There are more treatment options available, and they may be necessary for your case, but in my practice I’ve seen thousands of cases of Hashimoto’s completely resolve with just these 4 steps. To achieve these same results, be sure to choose a practitioner with extensive training and experience with autoimmunity, Leaky Gut, adrenal stress patterns, and thyroid conditions.
As I always emphasize, everyone is unique and may need more specific treatment. For individual help, please consider setting up a comprehensive breakthrough session with me. During this session, I will review your case and we can decide on the best approach for you, whether that’s my specially developed Leaky Gut Package, or my Signature Wellness program. Either way, I encourage you to start taking your health into your own hands and making choices that will benefit your future.
It is possible to feel better. And it is possible to calm an autoimmune response to the thyroid.
I love to read your comments and questions. If you have anything to say, please use the comments box below. You can also subscribe to this blog to be sure you don’t miss future articles. Next week, I’ll go deeper into Graves’ Disease and hyperthyroidism—what happens when your thyroid is over-producing.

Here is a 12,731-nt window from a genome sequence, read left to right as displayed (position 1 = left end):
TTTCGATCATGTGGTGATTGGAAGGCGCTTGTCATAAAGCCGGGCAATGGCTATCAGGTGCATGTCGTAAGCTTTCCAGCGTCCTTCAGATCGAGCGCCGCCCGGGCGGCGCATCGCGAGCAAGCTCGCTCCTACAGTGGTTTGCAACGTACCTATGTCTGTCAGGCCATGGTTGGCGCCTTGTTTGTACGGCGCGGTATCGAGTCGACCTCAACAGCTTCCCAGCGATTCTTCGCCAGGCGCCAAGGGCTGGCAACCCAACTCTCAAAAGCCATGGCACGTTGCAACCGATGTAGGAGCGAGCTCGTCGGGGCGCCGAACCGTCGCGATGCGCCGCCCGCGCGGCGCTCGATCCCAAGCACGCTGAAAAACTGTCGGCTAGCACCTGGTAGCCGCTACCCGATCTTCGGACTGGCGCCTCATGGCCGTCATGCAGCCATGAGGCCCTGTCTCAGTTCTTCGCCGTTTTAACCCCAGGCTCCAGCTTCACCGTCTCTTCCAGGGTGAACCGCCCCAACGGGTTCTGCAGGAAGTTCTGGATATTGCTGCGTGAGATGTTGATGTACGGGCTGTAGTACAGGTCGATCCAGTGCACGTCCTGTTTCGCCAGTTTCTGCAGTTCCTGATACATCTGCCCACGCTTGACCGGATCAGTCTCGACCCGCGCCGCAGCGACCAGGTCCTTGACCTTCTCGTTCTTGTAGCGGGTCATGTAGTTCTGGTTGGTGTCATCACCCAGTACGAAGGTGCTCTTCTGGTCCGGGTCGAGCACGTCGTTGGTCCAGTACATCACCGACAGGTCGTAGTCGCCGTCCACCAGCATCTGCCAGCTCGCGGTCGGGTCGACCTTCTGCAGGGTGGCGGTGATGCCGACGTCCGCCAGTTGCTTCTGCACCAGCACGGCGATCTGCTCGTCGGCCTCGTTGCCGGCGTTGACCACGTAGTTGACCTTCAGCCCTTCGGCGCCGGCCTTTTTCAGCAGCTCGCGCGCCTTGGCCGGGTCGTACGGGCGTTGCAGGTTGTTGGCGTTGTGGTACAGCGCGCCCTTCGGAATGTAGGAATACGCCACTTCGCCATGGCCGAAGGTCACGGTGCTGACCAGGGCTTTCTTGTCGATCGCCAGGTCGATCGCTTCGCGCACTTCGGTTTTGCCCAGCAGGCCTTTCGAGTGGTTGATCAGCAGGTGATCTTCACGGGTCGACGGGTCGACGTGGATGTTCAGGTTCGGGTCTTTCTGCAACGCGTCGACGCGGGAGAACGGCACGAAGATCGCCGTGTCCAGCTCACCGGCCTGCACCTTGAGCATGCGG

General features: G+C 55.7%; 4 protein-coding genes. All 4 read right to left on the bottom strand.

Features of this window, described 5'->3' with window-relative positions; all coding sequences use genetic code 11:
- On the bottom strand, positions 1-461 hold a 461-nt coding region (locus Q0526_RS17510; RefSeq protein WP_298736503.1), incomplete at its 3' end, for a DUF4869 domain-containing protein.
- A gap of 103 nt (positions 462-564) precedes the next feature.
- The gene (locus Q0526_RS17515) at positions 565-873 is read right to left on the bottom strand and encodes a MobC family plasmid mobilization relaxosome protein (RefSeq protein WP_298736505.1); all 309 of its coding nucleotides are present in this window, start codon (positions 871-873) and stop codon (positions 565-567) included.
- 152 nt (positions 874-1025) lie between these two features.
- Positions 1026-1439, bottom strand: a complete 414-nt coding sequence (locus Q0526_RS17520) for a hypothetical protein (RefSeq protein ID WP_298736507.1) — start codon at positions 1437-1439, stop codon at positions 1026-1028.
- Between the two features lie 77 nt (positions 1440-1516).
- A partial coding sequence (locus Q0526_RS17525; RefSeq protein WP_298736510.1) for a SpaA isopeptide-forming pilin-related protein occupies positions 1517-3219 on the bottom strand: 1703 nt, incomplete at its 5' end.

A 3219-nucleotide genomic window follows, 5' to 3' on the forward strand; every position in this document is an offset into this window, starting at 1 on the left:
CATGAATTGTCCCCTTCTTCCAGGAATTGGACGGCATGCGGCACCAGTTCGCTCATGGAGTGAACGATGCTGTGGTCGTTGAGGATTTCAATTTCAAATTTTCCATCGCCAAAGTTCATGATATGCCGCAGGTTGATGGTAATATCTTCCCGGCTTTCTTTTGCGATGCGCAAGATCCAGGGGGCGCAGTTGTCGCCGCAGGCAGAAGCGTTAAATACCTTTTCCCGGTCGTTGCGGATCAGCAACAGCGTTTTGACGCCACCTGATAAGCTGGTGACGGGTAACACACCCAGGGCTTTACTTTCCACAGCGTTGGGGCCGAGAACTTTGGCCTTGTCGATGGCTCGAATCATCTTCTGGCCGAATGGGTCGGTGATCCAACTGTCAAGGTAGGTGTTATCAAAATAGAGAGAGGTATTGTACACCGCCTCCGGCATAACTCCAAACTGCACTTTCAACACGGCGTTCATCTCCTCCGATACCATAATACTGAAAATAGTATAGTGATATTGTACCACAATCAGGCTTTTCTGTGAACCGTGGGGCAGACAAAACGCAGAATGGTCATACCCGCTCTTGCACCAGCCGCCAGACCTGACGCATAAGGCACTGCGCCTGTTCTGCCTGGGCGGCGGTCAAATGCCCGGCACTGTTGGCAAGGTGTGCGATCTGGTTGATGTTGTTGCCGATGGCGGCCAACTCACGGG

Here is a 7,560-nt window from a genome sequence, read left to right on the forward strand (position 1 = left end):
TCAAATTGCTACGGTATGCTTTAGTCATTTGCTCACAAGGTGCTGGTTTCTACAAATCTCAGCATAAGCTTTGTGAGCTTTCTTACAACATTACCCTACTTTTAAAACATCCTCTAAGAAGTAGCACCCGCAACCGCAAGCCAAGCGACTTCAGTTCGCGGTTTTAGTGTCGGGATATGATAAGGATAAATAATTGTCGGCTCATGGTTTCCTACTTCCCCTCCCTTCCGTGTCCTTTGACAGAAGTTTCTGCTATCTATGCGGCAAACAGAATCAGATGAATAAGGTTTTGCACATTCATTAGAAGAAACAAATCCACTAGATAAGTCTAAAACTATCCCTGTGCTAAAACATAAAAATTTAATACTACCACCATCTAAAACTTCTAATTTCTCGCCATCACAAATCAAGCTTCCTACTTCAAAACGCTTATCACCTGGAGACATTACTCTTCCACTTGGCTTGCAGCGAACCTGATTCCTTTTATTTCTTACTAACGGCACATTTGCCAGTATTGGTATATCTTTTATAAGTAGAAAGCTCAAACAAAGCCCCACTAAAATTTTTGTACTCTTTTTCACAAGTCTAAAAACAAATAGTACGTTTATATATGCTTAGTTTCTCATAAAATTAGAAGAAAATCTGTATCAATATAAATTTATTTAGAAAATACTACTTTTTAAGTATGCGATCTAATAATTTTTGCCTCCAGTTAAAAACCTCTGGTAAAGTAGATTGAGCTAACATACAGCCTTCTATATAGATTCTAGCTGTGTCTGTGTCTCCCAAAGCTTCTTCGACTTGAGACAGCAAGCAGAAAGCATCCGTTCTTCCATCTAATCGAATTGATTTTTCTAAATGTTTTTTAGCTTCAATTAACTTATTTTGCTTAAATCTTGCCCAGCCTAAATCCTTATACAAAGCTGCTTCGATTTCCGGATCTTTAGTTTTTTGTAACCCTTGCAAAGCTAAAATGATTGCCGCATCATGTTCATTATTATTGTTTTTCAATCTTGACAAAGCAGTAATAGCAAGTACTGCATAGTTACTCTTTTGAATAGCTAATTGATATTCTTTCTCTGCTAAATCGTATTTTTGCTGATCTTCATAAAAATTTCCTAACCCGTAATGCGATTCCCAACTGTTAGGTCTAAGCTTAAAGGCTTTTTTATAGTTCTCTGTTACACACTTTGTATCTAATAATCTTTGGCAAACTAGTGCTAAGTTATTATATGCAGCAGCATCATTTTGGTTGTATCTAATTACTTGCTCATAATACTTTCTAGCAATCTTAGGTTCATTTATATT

24th September 2015
*Please keep in mind that any and all supplements—nutrients, herbs, enzymes, or other—should be used with caution. My recommendation is that you seek the care of a naturopathic doctor (with a doctorate degree from a federally-accredited program) and that you have a primary care physician or practitioner whom you can contact to help you with individual dosing and protocols. If you ever experience negative symptoms after taking a product, stop taking it immediately and contact your doctor right away.
- American Thyroid Association.
- Dong YH, Fu DG. Autoimmune thyroid disease: mechanism, genetics and current knowledge. Eur Rev Med Pharmacol Sci. 2014;18(23):3611-8.